Rising exports are helping to restore economic growth in Iceland after the blow from the COVID-19 crisis, even though tourism is still recovering. Further diversifying the economy and pursuing structural reforms to boost productivity growth will be key to building a strong and sustainable recovery, according to a new OECD report.
Detection of foreign bribery, as well as awareness of related risks, are still lacking in Iceland. In spite of having been one of the original signatories to the OECD Anti-Bribery Convention, Iceland has only recently commenced its first foreign bribery investigation. Detection of foreign bribery by the Icelandic authorities needs therefore to be significantly improved.
Sound macroeconomic policies and favourable external conditions have enabled Iceland’s economy to emerge stronger from a decade of post-crisis management. Yet the impact on growth from a drop in tourist arrivals and seafood exports underlines the need for reforms to open up and diversify the economy and improve its resiliency to sectoral shocks, according to the latest OECD Economic Survey of Iceland.
The family-friendly policies introduced by Nordic countries over the past 50 years and associated increases in female employment have boosted growth in GDP per capita by between 10% and 20%, according to a new OECD report.
Despite a small aid budget, Iceland stands out among donors for its commitment to supporting the poorest countries and using its expertise in areas like renewable energy, land restoration and gender equality for aid programmes that advance global goals, according to a new OECD report.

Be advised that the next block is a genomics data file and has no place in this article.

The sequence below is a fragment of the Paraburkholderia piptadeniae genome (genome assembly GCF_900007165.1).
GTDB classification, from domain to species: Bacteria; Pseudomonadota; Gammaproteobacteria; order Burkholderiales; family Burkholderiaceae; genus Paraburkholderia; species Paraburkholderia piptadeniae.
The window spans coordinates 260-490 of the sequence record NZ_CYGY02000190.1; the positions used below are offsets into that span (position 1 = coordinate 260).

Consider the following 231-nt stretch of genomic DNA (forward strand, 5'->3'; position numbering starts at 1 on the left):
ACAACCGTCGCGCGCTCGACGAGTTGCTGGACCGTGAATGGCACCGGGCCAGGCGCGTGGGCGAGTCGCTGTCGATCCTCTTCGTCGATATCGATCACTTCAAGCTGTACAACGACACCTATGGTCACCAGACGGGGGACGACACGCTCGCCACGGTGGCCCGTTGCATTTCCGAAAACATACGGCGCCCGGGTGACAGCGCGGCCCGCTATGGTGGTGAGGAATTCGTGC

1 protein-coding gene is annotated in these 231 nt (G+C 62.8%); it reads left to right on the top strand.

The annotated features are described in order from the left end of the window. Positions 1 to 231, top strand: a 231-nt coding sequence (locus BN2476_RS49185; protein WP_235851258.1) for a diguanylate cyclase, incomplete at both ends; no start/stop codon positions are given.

Iceland has steadily recovered from the global financial crisis, with economic activity above pre-crisis levels and a number of other visible signs of normalisation, including falling unemployment, improved public finances and stronger household finances.
The OECD Working Group on Bribery has serious concerns about Iceland’s lack of progress in combatting the bribery of foreign public officials, and to implement the OECD Convention on Combating Bribery of Foreign Public Officials in International Business Transactions.
Iceland must balance growth in power and tourism industries with nature conservation, OECD says Iceland has one of the world’s most pristine natural environments and its glaciers, volcanoes and hot underground springs bring major economic benefits via renewable energy and tourism.
Korea tops a new OECD PISA survey that tests how 15-year olds use computers and the Internet to learn. The next best performers were New Zealand, Australia, Japan, Hong-Kong China and Iceland.
Poverty in households with children is rising in nearly all OECD countries...